Designing to Recruit Top Talent in Healthcare Facilities

Did you know that the current unemployment rate for physicians is 0.7 percent? With a multitude of available opportunities across the job market, a shift has occurred. Job candidates in the medical field are in the power position of selecting their employer.

The natural question then arises: if a facility wants to hire top talent, what can they do to stand out in such a competitive market? There is no cookie-cutter answer, and plenty of contributing factors exist. But today we’ll be looking at an aspect of hiring that many overlook. The physical space that potential employees will work in.

We believe that healthcare facilities should heavily consider designing spaces that remain consistent with their mission and facilitate the diverse job functions that reside in a medical facility in order to recruit and retain top talent. Ready to dive into what constitutes these types of environments? Keep reading!

Designing for Job Satisfaction

The ongoing shift to multidisciplinary care brings with it the need for larger staff. And when larger staff get forced into environments built for smaller ones, it’s a recipe for disaster. So, what can you do? Although designing for the patient experience is so important, healthcare facilities need to also start creating places that their employees enjoy. Often, staff spaces such as break and locker rooms can feel like an afterthought, tucked into out-of-the-way places or in windowless rooms.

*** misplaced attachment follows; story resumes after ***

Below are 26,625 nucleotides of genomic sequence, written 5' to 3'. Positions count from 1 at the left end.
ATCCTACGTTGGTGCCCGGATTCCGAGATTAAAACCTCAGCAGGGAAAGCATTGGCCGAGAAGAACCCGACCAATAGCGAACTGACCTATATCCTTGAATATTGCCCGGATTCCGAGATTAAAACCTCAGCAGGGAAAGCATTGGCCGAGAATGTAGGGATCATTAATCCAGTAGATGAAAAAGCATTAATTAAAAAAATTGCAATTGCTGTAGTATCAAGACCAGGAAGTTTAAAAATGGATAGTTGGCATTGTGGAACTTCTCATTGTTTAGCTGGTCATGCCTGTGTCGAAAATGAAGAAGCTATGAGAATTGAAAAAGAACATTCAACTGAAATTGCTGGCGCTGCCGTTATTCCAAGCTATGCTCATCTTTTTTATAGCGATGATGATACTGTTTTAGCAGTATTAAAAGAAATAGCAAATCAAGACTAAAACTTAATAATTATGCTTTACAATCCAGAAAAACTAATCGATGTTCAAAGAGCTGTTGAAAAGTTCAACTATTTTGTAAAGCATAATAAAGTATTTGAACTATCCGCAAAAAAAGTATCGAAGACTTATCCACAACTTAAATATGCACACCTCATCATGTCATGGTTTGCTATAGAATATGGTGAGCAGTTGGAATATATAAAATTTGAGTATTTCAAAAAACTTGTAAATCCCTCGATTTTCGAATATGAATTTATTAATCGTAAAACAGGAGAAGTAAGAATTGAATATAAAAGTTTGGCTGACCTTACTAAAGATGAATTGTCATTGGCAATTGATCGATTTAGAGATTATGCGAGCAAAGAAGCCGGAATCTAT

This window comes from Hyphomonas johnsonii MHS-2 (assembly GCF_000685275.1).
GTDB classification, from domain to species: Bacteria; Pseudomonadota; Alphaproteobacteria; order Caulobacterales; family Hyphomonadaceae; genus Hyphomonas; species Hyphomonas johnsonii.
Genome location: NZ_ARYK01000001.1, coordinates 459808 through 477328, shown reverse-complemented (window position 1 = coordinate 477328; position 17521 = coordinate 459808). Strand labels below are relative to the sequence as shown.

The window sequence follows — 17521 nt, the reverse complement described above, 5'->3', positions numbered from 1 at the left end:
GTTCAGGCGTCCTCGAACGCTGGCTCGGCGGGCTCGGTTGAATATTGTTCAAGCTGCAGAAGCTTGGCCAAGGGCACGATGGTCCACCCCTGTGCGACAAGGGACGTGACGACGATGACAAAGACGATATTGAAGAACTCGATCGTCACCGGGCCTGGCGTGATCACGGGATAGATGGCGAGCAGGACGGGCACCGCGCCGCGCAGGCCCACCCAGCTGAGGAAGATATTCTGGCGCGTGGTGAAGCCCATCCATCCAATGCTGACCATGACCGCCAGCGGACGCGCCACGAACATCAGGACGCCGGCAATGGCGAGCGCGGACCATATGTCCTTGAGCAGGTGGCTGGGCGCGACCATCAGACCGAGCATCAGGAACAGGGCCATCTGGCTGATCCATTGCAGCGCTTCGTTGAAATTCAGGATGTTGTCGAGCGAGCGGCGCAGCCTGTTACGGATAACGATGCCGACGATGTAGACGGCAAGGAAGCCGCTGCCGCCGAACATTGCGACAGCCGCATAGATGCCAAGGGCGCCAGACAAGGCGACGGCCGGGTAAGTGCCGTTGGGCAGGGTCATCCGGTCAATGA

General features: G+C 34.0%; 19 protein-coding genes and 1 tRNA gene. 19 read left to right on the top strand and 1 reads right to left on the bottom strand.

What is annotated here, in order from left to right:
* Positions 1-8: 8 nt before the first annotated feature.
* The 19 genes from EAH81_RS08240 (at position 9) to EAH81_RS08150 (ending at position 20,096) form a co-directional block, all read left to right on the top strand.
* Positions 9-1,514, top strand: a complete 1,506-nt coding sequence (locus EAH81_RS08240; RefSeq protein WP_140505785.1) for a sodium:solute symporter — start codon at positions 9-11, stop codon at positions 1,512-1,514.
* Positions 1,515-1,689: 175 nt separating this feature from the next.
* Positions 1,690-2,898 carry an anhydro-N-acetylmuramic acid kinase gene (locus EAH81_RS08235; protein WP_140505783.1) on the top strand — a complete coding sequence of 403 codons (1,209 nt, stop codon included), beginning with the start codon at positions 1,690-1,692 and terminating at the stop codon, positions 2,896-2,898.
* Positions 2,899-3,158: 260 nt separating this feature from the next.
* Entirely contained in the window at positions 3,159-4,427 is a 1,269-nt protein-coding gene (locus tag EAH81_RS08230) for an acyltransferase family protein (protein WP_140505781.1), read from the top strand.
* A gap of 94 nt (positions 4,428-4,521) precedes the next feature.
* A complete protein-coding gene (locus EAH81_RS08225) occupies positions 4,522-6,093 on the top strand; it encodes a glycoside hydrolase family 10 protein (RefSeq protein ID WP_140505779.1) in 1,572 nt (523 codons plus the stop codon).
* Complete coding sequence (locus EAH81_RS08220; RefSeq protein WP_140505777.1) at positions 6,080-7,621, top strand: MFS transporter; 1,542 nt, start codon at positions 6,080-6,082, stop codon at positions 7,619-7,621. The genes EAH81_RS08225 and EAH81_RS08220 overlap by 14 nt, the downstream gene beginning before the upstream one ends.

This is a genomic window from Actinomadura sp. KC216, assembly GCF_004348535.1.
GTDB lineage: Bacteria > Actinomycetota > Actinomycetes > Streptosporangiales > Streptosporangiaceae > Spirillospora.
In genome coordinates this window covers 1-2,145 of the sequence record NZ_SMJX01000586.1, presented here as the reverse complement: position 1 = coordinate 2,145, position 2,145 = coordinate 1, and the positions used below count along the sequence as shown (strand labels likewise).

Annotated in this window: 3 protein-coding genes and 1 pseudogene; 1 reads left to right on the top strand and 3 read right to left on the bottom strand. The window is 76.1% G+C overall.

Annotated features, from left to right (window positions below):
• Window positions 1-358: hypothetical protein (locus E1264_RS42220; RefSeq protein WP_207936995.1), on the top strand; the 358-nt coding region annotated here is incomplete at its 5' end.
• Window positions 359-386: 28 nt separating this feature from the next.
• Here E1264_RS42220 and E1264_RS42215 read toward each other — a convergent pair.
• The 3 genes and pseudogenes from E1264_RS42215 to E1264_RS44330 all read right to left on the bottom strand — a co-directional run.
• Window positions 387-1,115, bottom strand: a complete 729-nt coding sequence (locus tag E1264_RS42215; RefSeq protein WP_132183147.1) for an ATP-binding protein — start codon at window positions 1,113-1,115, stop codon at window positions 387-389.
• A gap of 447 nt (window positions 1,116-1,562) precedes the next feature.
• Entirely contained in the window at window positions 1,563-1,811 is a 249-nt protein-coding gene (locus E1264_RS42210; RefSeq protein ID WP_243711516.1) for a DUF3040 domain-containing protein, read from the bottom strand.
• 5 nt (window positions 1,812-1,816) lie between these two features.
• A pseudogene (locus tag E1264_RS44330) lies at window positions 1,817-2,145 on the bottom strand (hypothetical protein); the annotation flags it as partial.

Changing the way you think about and design these spaces will help deliver appealing work environments that retain staff, support employee well-being, and improve operations. Because space is often at a premium, healthcare organizations have been slow to focus on the staff work and respite environment. But with the emerging staff burnout epidemic, it can’t be ignored any longer. The previous hierarchical days of healthcare don’t match culturally where we are today. We certainly see that connectedness in workplace design, and we’re starting to see that more in healthcare as team-based care has become the norm.

What Does Your Space Say About You?

By changing the way we think about the spaces employees will inhabit, healthcare facilities will not only make employees feel positive, productive and happy, but they’ll also begin attracting the type of high-quality talent they’re looking for.

If you’re still a little unsure of whether or not your current space is attractive to quality talent, we leave you with this question: If a prospective job candidate asked your current employees about their work environment, what would they say?